The flu was most deadly for people ages 20 to 40. This pattern of morbidity was unusual for influenza which is usually a killer of the elderly and young children. It infected 28% of all Americans (Tice). An estimated 675,000 Americans died of influenza during the pandemic, ten times as many as in the world war. Of the U.S. soldiers who died in Europe, half of them fell to the influenza virus and not to the enemy (Deseret News). An estimated 43,000 servicemen mobilized for WWI died of influenza (Crosby). 1918 would go down as unforgettable year of suffering and death and yet of peace.
1) Tourism – less travel happens when these global virus alerts are in play – local economy impacted.
2) This swine flu virus could be the worldwide pandemic that WHO has talked about for sometime. The Spanish Flu early last century killed 40 million people.
3) Less people heading overseas keeps people here in NZ and they maybe buy a house.
4) Fear convinces people to head back to NZ – a shame the virus may already be here.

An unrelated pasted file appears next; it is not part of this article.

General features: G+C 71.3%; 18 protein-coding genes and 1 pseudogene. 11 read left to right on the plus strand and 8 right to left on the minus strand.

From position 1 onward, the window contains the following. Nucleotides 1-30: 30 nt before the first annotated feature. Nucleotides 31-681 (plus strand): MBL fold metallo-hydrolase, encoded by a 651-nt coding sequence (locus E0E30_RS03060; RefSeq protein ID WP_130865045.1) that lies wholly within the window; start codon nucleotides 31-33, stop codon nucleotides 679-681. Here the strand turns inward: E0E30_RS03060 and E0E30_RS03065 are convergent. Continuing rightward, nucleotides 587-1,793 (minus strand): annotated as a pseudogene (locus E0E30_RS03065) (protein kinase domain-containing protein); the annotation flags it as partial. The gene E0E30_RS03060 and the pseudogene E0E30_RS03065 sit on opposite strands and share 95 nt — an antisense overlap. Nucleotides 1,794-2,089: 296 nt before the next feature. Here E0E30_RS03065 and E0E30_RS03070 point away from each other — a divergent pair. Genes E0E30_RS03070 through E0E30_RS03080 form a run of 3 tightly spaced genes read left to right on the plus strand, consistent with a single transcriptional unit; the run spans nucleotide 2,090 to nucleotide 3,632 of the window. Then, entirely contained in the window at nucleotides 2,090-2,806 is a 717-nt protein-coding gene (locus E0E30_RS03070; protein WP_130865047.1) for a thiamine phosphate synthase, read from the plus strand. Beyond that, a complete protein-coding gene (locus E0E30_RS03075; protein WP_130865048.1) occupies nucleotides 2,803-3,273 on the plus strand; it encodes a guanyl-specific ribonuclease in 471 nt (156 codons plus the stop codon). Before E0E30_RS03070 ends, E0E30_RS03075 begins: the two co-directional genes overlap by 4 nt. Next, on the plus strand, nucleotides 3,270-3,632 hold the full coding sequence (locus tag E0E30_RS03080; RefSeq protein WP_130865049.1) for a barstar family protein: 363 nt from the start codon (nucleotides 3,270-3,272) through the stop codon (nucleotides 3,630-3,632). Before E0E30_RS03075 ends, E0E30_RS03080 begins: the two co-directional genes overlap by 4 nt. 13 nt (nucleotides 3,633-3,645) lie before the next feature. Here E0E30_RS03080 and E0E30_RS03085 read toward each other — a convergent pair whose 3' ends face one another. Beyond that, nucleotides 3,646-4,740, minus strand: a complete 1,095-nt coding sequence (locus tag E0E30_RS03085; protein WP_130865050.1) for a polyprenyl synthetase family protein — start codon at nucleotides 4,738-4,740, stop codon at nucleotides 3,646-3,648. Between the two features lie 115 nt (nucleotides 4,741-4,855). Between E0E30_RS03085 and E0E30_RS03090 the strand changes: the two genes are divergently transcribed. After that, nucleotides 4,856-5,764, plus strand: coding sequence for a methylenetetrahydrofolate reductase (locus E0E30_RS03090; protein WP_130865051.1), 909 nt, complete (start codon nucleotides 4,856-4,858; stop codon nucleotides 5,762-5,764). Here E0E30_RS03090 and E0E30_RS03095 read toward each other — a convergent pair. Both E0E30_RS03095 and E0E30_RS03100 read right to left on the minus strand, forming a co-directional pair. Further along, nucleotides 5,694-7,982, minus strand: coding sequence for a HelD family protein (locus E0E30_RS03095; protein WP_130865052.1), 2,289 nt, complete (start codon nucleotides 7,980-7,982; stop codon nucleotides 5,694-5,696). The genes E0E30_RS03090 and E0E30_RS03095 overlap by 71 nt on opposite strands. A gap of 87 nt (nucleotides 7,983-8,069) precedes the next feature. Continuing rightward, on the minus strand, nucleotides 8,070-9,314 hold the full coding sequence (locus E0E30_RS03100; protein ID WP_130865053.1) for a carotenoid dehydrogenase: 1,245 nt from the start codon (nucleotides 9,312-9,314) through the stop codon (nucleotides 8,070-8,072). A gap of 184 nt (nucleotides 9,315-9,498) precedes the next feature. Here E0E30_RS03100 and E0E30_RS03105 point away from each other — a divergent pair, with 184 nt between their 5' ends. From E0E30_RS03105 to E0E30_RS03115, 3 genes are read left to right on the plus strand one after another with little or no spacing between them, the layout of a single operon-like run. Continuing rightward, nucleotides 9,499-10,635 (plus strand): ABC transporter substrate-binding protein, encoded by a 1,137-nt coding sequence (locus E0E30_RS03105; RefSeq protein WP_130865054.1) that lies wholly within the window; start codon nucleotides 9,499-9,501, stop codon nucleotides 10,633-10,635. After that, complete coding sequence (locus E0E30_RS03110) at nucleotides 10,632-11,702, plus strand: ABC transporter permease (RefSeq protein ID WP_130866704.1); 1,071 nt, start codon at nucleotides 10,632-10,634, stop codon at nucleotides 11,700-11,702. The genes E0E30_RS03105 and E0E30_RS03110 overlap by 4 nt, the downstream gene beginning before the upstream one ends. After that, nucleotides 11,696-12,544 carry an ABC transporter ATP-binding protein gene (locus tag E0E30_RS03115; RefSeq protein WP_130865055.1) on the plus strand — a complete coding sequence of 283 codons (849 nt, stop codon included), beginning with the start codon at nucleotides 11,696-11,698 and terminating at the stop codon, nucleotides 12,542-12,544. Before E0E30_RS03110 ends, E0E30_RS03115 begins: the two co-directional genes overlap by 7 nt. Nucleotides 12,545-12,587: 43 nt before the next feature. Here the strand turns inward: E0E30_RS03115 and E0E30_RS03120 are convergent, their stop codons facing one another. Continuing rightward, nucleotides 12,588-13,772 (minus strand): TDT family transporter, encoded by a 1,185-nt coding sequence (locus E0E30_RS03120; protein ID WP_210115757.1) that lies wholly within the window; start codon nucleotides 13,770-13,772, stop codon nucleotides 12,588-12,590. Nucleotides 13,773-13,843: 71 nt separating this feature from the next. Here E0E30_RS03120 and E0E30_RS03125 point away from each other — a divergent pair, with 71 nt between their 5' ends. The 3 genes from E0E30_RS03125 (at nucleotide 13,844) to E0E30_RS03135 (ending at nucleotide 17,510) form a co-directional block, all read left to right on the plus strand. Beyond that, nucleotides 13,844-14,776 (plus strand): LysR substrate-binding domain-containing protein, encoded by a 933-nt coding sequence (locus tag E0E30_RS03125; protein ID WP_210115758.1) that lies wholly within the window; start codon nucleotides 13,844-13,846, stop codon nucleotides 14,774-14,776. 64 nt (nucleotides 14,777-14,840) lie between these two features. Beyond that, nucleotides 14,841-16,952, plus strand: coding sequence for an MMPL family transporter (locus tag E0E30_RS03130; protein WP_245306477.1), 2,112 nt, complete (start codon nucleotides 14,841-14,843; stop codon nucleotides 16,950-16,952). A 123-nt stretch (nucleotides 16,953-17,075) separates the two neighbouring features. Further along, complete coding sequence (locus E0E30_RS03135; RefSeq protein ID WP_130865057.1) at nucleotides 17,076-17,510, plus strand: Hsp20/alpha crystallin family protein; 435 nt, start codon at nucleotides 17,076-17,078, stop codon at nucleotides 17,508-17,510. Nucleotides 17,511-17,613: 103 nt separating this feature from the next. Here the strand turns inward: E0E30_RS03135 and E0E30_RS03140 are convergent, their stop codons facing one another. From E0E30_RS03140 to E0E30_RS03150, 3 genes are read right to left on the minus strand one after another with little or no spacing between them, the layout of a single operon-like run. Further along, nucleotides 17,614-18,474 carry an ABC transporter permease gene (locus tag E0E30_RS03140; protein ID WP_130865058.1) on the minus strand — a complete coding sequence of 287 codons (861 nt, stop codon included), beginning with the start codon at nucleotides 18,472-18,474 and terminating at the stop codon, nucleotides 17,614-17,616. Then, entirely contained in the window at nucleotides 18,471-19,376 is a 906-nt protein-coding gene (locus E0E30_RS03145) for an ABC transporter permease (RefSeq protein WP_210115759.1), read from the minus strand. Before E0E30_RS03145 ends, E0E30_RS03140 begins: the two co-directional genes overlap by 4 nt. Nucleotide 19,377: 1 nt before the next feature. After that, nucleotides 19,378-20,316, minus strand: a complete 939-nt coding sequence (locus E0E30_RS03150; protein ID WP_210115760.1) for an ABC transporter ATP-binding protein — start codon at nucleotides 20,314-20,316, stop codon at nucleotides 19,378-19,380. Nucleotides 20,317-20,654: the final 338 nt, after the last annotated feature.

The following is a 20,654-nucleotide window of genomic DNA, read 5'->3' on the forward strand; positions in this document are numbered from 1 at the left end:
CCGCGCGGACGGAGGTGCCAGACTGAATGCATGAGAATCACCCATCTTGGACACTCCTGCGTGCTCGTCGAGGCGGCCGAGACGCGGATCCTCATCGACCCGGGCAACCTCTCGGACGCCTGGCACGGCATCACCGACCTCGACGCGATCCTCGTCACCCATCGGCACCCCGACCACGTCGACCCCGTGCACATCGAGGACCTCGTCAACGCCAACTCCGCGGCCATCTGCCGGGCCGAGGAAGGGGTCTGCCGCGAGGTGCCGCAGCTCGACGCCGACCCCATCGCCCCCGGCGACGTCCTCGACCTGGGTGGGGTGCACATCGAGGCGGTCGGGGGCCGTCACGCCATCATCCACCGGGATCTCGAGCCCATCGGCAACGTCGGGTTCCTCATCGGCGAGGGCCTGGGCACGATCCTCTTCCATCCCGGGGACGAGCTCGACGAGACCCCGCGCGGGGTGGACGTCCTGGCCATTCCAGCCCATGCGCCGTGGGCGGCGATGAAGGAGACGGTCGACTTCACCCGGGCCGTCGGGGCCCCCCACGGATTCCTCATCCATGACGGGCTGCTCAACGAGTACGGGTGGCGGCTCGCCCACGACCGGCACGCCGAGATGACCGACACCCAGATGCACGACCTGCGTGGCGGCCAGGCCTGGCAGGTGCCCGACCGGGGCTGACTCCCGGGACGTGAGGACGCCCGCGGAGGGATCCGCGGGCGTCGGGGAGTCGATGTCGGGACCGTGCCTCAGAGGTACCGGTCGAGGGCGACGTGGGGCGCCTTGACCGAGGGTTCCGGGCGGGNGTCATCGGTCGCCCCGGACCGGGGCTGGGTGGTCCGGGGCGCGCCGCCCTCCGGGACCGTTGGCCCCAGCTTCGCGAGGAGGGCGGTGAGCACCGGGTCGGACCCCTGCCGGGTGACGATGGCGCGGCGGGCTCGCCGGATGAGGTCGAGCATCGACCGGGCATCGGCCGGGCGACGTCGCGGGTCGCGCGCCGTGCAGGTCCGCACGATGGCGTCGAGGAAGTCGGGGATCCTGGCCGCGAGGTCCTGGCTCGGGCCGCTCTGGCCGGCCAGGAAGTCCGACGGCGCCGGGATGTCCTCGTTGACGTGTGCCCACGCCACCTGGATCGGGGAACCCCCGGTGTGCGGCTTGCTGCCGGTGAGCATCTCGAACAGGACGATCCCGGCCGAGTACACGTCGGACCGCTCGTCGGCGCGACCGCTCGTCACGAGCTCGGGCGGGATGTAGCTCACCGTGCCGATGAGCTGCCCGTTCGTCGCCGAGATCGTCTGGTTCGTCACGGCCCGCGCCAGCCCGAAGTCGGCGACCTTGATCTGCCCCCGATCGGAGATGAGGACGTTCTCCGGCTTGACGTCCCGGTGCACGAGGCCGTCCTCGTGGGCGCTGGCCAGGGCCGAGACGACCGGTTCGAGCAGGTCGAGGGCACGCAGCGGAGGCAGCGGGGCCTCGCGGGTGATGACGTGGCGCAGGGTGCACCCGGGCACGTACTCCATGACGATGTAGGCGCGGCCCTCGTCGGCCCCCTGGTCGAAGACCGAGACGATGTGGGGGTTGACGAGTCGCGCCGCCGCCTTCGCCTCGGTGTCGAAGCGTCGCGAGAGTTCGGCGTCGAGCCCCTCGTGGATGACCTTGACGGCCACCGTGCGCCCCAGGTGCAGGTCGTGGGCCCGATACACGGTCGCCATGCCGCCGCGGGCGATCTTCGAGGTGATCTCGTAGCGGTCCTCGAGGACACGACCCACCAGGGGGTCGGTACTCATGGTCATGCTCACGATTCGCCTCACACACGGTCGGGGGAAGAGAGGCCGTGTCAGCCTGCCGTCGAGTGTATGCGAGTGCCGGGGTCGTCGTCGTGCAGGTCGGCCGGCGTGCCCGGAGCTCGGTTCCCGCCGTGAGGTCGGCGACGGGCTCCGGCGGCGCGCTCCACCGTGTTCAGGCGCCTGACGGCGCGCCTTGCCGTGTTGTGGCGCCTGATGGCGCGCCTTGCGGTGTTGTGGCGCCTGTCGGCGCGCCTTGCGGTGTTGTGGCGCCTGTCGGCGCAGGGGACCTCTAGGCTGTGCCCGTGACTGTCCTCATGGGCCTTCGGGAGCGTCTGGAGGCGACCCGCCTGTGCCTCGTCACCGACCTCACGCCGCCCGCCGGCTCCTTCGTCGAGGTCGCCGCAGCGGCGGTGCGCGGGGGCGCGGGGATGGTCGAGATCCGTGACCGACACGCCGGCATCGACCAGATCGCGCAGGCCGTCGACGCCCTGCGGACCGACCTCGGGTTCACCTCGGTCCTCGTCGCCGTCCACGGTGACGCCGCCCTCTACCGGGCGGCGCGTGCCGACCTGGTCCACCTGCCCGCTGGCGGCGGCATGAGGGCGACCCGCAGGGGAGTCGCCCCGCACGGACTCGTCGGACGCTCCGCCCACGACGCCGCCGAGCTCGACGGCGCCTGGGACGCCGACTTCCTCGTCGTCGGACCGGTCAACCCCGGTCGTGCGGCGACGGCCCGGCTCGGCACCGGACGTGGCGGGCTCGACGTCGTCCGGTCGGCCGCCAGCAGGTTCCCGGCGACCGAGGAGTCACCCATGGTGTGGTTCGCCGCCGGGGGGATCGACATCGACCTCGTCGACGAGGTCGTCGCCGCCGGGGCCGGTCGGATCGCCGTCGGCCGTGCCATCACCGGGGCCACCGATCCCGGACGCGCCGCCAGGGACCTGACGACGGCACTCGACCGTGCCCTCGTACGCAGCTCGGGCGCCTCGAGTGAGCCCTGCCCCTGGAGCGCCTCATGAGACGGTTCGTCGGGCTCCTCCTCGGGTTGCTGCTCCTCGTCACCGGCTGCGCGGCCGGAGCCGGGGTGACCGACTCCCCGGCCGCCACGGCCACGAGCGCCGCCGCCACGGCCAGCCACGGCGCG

5) People tend to stay indoors and avoid contact of at all possible – so less economic activity.
This is going to be terrible for the entire world economy and could be far worse than we can imagine at this stage. People will not travel, they will stop spending money and this is going to put the brakes on an already stalled global economy.
Here is some research by the NZ Medical Journal of the possible impact of a pandemic outbreak:
“For incidence rates in the 15% to 35% range for the first pandemic wave, the modelling results give a range of 1600 to 3700 deaths attributable to pandemic influenza. The estimated range of hospitalisations was between 6900 and 16,200. The estimated number of cases of illness requiring medical consultation ranged from 325,000 to 759,000. For the peak week of an 8-week epidemic (35% incidence scenario), it was estimated that 42% of all public hospital beds would be required at least for some proportion of the week and that the average general practitioner would be consulted by around 80 people with influenza.”
For New Zealand, this scenario comprises:
* one or more waves of influenza;
* each lasting around eight weeks;
* infecting up to 40 per cent of the population;
* with a further 40 per cent of the population absent from work;
* killing two per cent of infected people (33,000 deaths, compared with upwards of 100 deaths per year from seasonal influenza; Ministry of Health, 2005).
Now if that is not evidence that the Government should be acting urgently re the Rangitoto School kids then I don’t know what is!
What’s the difference between bird flu and swine flu? – Swine flu is already transferring between humans rather than between animals and humans.